The crossing was harder than I had expected. I could see why Pras had been so scared and crawled. The soft snow layer had melted away, leaving the hard and slippery ice. I lost footing and slipped 10-15 feet on one occasion, recovering hold with my sticks. Later on, the huge holes Pras had made by crawling gave good footing. I waited for a tense hour on the rock. Ramesh and Natasha were slowly descending, and the storm was approaching. I wondered if I should head down. Sense prevailed for once. We had a better chance of finding the route in case of a white out if we stuck together.
As Ramesh and Natasha reached the end of the ridge I warned them about the snow. Natasha wasn’t very confidant with footing while descending, and they came very slowly and carefully. The snow slopes were quite steep and risky. Near about the same patch where I had slipped, Natasha lost footing and went sliding down the slope. I was terrified as I saw her gaining speed -trying to stop with the ice axe. Luckily she stopped at some rocks. Ramesh slowly went down the slope to help her out, while I figured a way through rocks for them to descend. It would be good to stick to the scree and rocks with such snow conditions elsewhere! I was glad when I learned that she wasn’t really hurt. Only a small scratch here and there.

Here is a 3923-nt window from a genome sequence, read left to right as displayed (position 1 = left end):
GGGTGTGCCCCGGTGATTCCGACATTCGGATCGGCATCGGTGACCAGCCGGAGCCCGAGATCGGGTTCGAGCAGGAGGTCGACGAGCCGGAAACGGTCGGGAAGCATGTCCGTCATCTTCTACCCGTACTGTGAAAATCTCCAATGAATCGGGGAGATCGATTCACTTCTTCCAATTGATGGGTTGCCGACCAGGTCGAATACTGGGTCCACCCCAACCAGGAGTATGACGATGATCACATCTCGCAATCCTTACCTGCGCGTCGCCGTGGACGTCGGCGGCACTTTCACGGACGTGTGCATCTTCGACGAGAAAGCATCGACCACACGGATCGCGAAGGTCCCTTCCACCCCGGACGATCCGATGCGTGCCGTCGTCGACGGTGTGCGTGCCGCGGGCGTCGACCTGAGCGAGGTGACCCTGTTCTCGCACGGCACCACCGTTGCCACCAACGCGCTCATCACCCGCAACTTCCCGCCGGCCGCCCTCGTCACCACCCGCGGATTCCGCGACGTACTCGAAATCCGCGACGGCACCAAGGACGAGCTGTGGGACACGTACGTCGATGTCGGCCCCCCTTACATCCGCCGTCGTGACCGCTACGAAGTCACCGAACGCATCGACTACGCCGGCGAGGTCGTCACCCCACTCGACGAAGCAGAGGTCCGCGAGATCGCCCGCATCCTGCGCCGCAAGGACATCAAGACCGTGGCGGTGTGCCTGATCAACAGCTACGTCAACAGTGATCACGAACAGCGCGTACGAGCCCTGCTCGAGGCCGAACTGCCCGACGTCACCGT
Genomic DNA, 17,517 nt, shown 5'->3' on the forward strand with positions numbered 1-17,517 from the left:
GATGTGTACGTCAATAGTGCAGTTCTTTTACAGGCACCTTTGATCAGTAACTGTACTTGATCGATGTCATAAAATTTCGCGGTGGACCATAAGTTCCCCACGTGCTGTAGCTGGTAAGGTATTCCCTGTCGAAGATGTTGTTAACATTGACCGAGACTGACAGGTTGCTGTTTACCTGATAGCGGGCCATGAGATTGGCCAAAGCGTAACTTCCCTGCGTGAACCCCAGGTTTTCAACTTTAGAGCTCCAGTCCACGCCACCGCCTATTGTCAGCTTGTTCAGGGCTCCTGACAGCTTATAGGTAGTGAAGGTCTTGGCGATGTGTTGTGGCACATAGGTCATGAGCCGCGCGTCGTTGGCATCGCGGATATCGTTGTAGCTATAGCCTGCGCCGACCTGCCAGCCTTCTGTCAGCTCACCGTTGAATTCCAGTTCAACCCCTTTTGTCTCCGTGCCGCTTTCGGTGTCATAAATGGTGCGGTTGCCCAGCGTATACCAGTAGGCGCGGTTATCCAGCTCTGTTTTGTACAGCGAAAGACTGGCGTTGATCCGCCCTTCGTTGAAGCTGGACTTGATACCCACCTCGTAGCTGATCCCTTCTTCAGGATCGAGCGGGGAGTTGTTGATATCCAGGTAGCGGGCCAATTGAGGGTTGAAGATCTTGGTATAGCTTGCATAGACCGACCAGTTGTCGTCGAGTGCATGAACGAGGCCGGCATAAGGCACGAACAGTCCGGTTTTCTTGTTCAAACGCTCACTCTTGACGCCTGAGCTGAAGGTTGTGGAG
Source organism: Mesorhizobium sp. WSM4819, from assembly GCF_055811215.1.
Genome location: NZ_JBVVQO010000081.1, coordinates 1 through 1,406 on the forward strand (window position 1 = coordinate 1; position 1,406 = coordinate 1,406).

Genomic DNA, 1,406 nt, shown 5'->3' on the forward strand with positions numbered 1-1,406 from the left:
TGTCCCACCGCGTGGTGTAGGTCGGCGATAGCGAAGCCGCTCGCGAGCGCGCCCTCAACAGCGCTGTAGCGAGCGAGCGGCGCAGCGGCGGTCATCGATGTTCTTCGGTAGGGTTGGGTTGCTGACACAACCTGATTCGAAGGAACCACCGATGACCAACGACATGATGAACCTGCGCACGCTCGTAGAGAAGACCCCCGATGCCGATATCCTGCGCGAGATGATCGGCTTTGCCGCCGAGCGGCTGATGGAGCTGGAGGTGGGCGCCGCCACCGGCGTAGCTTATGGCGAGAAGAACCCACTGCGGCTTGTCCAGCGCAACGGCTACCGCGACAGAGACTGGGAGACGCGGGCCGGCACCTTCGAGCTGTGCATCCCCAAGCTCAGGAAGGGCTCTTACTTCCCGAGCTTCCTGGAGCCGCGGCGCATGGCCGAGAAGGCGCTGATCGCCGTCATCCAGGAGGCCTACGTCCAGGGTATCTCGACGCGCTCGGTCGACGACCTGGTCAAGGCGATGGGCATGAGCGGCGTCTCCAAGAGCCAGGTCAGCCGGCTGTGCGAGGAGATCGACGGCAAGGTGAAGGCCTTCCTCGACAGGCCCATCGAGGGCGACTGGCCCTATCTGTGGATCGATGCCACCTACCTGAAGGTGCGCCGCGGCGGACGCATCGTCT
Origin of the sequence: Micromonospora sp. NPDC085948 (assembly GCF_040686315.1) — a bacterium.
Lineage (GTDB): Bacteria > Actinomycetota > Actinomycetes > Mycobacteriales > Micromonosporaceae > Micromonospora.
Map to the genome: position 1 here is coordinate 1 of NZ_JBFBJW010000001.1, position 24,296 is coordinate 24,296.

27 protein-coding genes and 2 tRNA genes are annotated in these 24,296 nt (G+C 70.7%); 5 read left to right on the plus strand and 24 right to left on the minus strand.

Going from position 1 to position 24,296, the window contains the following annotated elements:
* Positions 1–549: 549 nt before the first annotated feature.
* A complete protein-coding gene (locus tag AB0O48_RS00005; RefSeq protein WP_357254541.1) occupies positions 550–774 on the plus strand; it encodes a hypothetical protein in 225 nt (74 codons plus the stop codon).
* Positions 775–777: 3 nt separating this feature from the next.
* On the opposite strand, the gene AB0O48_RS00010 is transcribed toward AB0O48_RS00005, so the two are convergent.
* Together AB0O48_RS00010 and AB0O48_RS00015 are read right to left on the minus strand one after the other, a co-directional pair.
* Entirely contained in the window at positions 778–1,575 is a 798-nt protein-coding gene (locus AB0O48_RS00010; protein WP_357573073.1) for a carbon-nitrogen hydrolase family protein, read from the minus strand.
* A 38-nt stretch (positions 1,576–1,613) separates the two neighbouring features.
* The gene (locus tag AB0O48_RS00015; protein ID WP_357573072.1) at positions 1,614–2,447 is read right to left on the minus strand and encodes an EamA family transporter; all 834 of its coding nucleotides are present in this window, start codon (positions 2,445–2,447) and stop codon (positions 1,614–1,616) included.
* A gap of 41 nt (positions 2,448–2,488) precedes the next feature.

We descended down to the glacier slowly. It was 12.30. We had been out for over 10 hours. Apart from the little tit bits we hadn’t had any food. Our packed lunch was yet to be touched. However we had descended to safety now. The storm hadn’t entered our valley as predicted by the Ladakhi guide. His team was 30 minutes behind us. We celebrated the climb with a Cadbury.
Ramesh moved on ahead as Natasha and I walked leisurely towards the Advanced camp. Crossing over the glacier, we reached the tents of the higher camp at 1.30. We were welcomed here by a young Nepalese. First Saurabh and Minati had stopped there for tea, then Prasanna for tea and noodles. Now he was happy to serve us some chai. The British team had been out training in the ice. A French guide had fallen in a crevasse on the glacier. He was rescued after 7 hours in freezing water, and rushed down on horseback to Leh. It had been a happening day on the mountain.